Wintergreen Fire & Rescue share hiking safety tips

Wintergreen Fire & Rescue share hiking tips

NELSON COUNTY, Va. (WVIR) - With COVID-19 shutting just about everything down, many people are using their free time to go hiking. Wintergreen Fire & Rescue firefighters and paramedics say they’re seeing more hikers this summer than ever before, but also having to answer more emergency calls, sometimes getting up to 15 calls in a single day.

“We’ve been seeing people that are injured, people that are having problems with the heat and not having enough water or not knowing where they typically are,” said Ryan Ferro, a rescue squad member.

Ferro said first and foremost, you need to know where you’re going before you set out to hike.

“Make sure you know where you’re going and know where you are,” Ferro explained. “If you know where you are and you do have an emergency, we can locate you a lot faster and get the adequate resources there to help get you off the trail.”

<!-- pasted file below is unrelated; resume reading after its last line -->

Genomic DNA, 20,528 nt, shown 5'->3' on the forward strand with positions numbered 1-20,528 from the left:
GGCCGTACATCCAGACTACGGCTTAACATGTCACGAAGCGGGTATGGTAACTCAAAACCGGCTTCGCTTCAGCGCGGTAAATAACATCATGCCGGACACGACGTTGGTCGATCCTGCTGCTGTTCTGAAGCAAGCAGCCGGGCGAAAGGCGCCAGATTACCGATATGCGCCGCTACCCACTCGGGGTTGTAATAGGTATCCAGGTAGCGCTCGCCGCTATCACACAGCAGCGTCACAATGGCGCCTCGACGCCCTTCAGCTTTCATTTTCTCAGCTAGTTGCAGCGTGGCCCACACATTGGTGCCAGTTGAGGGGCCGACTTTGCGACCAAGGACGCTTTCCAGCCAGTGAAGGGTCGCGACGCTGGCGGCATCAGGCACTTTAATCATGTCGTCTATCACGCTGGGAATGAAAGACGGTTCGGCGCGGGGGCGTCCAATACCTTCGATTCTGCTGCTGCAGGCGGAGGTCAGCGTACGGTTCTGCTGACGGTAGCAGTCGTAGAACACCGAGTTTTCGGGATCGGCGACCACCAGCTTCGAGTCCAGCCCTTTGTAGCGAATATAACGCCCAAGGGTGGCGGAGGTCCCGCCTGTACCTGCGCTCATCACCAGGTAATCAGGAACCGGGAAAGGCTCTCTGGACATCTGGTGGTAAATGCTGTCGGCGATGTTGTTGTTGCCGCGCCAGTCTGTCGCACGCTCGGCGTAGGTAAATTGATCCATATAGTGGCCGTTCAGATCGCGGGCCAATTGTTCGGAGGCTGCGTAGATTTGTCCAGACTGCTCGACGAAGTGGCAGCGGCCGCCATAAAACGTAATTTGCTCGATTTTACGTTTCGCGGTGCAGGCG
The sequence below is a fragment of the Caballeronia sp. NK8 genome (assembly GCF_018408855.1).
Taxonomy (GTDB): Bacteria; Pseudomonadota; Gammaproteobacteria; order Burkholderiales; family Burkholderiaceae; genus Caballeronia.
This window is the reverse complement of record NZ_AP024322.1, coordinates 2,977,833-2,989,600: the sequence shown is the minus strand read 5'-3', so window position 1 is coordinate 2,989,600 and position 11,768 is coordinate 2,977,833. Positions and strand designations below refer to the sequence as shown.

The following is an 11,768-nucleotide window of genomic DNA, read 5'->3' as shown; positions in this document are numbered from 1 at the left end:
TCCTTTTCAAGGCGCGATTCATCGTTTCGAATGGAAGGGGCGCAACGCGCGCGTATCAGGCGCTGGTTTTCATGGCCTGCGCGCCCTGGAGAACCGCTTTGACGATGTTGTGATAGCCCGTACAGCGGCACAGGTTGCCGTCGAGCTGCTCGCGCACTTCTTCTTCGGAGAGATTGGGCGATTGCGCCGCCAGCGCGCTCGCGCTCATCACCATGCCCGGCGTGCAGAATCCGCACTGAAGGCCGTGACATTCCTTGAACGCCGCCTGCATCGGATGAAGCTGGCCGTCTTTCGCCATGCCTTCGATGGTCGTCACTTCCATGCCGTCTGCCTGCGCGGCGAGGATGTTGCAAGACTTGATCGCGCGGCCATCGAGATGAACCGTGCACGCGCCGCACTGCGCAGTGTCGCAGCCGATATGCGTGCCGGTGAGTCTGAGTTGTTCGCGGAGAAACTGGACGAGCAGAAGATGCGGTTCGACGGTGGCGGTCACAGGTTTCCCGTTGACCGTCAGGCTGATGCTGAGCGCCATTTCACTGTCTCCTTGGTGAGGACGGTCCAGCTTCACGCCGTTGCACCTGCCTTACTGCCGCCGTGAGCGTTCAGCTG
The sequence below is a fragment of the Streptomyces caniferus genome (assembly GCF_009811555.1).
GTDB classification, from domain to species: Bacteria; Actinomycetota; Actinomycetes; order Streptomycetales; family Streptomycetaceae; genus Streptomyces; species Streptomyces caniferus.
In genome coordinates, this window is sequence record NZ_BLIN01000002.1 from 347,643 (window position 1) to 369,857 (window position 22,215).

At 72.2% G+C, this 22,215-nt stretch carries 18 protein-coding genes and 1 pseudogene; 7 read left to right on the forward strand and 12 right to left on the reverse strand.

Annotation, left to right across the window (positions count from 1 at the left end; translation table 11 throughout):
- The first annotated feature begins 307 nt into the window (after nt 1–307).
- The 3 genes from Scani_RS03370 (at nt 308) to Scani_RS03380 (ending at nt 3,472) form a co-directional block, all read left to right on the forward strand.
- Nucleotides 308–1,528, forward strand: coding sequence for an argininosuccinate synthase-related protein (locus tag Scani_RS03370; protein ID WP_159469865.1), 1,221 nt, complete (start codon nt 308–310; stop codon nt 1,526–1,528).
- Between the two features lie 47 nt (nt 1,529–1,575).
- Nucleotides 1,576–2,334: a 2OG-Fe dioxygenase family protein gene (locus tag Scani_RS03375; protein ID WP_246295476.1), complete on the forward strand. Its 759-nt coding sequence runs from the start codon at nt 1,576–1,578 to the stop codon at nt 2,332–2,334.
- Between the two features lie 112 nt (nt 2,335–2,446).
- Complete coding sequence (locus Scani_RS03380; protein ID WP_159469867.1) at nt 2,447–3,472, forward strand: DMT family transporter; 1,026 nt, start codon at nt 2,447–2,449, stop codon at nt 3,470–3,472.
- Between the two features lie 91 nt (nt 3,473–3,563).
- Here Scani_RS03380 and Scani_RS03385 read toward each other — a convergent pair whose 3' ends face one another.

Ferro said it’s best to tell a friend or family member where you plan to start and finish your hike, especially if you’re hiking alone. If you do get lost, stay put until help arrives. While you’re out, you might also run into a few critters along the way.

“Typically during the heat of the day, snakes like to sit on a trail so they can get that warm heat from the sun,” Ferro said. “Ticks have become an increased problem carrying different diseases, so make sure you put on some bug spray and also make sure you just check yourself after your done with your hike to make sure to remove any ticks so you don’t have a medical emergency later on after your hike.”

Ferro said not to touch any plant you’re not familiar with, especially three-leafed or shiny looking plants.

“Leaves of three, just leave it be,” Ferro said. “If it’s a berry or a mushroom and you don’t know about it, probably don’t touch it or eat it.”

And if you’re unsure of the path ahead, or start to feel dehydrated or sick, turn around and end your hike early.

“There’s nothing ever wrong with making a hike short or cutting something short so that you stay out of trouble,” Ferro said.

Ferro said in case of any kind of emergency while hiking, it is always best to call 911.

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